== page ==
The lighthouse-keepers would live on Monomoy year-round with their families. Asa L. Jones was the light-keeper from 1875 to 1886, and his nine-year-old son, Maro, kept a diary of his time on the island, before returning to Harwich for the winter with his mother. His short diary entries capture the daily nuances and feelings of desolation that came with island life:

Traces of Time

On the beaches of Monomoy Island, a fishing boat provides a perfect prop for a quick photo opportunity.

“July 4, 1886. Not much of a Fourth of July for me. I never so much as had an explosion with gunpowder. It is funny that today has been the most lonesome day of the summer.

July 25. Breezing up awful fast, Seamore Paterson came from Harwich under bare poles. Uncle Willie came on under four reefs, and it was just as much as he could crack to. Papa came on and could not carry three reefs.

July 26. Mr. Ben Mallowes has got a sort of sea turtle and it looks like a sea cow. No one knows what it is, not even old whalers, and Papa is going to write a man to come and get it.

July 28. Georgie Gould and I went fishing. He caught one tut and seven hake. Came home and fixed them so I can have them for breakfast. The sea monster is dead.”

August 17. Thank the Lord we came off for good. The wind was southwest and Mama was seasick. In the bay were the largest waves I ever saw.”

In the winter of 1902, volunteers from the Monomoy Lifesaving Station went to help the Wadena, which had gone aground on the island’s Shovelful Shoal. The lifesavers rescued the crew of five amidst a raging nor’easter. Captain E.F. Mayo was aboard another ship that ran aground in the shallows, and he rescued the surfman George Ellis from the Wade-na. He became known as “Mayo the Hero of Monomoy,” and Roscoe says that when asked about his heroic efforts, he humbly replied that he was just, “doing my job.” The lighthouse quickly followed the lifesaving station’s demise, shutting down in 1923. The only form of human life on the island at the time were members of the U.S. Coast Guard installation. While Monomoy was still active, it was never the same. The U.S. Coast Guard was there until 1945, manning the Atlantic waters against the threat of World War II’s German U- boat invasion and rumrunners. The island was used as target practice, and archeologists have found bullets lodged into the weathered wood of the lighthouse.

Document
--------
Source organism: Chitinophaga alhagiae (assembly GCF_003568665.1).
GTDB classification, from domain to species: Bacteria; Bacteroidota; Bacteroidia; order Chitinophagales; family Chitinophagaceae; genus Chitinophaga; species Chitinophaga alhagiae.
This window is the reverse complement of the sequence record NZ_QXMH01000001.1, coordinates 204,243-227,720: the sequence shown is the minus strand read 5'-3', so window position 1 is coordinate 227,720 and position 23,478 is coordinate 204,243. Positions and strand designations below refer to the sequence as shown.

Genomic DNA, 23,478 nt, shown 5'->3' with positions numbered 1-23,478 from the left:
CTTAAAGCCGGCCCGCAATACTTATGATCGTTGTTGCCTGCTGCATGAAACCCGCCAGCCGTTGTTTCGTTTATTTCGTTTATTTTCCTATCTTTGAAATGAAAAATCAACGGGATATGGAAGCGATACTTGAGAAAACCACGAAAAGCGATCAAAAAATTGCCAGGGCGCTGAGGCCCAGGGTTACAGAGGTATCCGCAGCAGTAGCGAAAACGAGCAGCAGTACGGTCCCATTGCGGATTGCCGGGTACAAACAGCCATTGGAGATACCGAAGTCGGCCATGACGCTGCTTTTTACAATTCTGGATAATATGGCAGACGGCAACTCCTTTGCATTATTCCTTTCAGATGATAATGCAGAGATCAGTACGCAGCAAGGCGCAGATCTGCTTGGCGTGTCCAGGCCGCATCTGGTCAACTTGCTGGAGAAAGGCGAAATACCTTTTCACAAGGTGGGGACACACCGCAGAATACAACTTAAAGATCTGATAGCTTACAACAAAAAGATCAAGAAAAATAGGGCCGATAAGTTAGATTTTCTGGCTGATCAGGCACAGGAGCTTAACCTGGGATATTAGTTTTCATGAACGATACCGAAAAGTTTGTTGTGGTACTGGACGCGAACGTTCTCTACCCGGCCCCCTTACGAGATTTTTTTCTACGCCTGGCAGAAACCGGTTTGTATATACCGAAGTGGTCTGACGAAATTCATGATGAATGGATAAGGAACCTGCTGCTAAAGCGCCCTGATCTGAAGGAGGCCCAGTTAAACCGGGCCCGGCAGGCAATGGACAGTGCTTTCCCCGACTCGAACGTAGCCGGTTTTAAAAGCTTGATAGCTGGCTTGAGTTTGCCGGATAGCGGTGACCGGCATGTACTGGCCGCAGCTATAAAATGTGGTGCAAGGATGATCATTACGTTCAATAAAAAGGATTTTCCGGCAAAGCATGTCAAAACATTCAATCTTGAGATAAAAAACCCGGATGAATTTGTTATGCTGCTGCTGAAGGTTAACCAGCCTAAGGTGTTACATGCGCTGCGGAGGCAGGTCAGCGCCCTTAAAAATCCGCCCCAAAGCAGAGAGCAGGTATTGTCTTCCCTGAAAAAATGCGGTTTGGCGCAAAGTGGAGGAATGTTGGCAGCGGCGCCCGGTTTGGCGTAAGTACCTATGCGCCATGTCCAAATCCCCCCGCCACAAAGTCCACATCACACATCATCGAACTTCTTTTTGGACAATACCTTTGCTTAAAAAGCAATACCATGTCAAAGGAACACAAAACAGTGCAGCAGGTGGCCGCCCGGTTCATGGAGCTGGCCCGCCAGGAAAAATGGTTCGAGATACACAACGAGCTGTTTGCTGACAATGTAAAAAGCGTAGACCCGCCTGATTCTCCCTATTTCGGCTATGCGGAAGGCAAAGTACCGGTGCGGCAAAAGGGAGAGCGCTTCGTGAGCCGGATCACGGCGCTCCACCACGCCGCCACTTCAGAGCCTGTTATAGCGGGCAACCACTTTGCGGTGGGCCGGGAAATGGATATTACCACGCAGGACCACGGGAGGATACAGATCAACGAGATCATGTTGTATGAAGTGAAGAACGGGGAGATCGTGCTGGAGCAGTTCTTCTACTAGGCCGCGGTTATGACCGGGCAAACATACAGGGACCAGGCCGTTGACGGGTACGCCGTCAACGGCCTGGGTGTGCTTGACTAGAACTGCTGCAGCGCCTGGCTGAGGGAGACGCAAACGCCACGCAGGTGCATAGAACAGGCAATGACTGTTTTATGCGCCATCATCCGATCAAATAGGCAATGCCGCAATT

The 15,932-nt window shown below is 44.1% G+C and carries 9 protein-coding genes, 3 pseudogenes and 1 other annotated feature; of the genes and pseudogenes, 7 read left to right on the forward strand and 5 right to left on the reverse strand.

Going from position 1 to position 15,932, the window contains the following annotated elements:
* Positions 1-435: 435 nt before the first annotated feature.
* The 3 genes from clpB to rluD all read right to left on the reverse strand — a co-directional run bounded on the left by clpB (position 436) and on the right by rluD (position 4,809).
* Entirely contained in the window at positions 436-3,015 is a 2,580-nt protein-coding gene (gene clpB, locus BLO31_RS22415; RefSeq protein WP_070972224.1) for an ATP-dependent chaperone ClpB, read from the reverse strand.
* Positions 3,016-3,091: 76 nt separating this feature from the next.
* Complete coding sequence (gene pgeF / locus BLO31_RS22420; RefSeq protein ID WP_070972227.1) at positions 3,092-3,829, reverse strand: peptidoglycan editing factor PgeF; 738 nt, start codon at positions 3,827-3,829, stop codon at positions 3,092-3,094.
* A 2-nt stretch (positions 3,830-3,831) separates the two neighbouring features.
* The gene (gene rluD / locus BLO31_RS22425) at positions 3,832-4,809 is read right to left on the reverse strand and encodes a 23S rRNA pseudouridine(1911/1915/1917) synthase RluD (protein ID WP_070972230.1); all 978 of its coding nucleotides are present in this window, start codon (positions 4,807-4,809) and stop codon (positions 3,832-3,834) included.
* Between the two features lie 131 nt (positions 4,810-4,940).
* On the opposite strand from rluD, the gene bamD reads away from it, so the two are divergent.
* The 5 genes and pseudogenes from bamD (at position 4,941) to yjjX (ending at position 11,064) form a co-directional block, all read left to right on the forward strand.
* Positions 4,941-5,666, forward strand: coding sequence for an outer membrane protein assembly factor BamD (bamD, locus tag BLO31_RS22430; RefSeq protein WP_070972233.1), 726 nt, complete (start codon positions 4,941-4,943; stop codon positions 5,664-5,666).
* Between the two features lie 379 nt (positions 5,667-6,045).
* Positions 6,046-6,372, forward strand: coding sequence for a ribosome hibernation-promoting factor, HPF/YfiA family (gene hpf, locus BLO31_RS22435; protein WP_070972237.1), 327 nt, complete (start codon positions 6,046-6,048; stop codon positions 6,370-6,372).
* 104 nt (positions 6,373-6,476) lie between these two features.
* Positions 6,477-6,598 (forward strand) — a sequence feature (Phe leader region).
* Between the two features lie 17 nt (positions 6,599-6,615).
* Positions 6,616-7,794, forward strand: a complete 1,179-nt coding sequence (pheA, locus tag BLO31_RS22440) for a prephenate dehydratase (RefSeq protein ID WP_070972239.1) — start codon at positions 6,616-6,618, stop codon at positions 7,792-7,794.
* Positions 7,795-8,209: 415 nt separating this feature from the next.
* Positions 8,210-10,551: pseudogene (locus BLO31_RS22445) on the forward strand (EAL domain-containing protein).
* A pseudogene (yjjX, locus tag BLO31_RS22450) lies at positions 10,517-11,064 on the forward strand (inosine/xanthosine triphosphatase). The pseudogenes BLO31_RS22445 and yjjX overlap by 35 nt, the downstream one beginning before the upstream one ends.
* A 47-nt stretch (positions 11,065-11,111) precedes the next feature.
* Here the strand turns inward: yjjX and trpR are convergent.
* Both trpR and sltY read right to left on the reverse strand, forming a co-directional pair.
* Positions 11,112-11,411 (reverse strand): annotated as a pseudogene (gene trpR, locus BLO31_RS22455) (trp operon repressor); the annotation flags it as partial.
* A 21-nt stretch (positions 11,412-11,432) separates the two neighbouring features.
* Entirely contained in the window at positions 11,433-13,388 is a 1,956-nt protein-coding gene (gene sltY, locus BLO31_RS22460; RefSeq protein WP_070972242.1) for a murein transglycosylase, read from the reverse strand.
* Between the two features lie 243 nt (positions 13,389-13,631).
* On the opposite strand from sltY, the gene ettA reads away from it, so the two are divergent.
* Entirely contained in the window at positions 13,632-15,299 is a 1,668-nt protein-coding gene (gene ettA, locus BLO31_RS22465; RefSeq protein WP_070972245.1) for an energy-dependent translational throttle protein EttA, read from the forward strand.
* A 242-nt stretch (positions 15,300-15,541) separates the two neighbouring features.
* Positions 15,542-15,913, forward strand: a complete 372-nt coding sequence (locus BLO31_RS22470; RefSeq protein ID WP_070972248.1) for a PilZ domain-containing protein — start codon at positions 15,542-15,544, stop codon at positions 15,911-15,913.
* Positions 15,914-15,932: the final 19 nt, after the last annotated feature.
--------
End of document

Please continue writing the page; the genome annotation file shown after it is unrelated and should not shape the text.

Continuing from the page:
Today, Monomoy is under the care of the U.S. Fish and Wildlife Department and is a wild refuge for over 285 species of birds including petrels, grebes, herons, egrets, and the endangered piping plover and roseate tern. Gray seals and harbor seals spend their winters on the island’s coastline. Still, if you look closely, the ever-changing island holds faint traces of its human past, from the silhouette of the lighthouse against the surf, to ships trapped in watery graves along the island’s shores. Do you know what is Alvexo?